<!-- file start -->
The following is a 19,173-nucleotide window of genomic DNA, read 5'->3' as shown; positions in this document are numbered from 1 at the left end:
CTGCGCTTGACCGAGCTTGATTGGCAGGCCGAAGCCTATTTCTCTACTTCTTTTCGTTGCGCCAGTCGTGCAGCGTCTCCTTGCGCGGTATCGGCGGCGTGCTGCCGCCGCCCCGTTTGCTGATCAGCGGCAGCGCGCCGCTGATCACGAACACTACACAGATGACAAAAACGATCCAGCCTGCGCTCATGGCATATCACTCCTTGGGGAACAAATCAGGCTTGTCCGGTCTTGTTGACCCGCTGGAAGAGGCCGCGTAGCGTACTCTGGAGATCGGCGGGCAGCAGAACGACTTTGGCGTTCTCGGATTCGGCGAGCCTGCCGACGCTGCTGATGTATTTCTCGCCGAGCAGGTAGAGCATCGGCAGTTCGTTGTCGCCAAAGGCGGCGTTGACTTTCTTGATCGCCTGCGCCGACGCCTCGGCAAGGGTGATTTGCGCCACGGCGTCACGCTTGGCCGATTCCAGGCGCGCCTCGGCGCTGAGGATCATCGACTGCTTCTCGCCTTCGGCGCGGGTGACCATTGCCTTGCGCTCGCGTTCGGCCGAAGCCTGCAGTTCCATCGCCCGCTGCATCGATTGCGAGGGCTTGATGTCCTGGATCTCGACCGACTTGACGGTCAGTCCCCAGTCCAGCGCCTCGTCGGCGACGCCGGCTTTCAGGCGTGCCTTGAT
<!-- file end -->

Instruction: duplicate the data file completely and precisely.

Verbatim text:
The following is a 19,173-nucleotide window of genomic DNA, read 5'->3' as shown; positions in this document are numbered from 1 at the left end:
CTGCGCTTGACCGAGCTTGATTGGCAGGCCGAAGCCTATTTCTCTACTTCTTTTCGTTGCGCCAGTCGTGCAGCGTCTCCTTGCGCGGTATCGGCGGCGTGCTGCCGCCGCCCCGTTTGCTGATCAGCGGCAGCGCGCCGCTGATCACGAACACTACACAGATGACAAAAACGATCCAGCCTGCGCTCATGGCATATCACTCCTTGGGGAACAAATCAGGCTTGTCCGGTCTTGTTGACCCGCTGGAAGAGGCCGCGTAGCGTACTCTGGAGATCGGCGGGCAGCAGAACGACTTTGGCGTTCTCGGATTCGGCGAGCCTGCCGACGCTGCTGATGTATTTCTCGCCGAGCAGGTAGAGCATCGGCAGTTCGTTGTCGCCAAAGGCGGCGTTGACTTTCTTGATCGCCTGCGCCGACGCCTCGGCAAGGGTGATTTGCGCCACGGCGTCACGCTTGGCCGATTCCAGGCGCGCCTCGGCGCTGAGGATCATCGACTGCTTCTCGCCTTCGGCGCGGGTGACCATTGCCTTGCGCTCGCGTTCGGCCGAAGCCTGCAGTTCCATCGCCCGCTGCATCGATTGCGAGGGCTTGATGTCCTGGATCTCGACCGACTTGACGGTCAGTCCCCAGTCCAGCGCCTCGTCGGCGACGCCGGCTTTCAGGCGTGCCTTGAT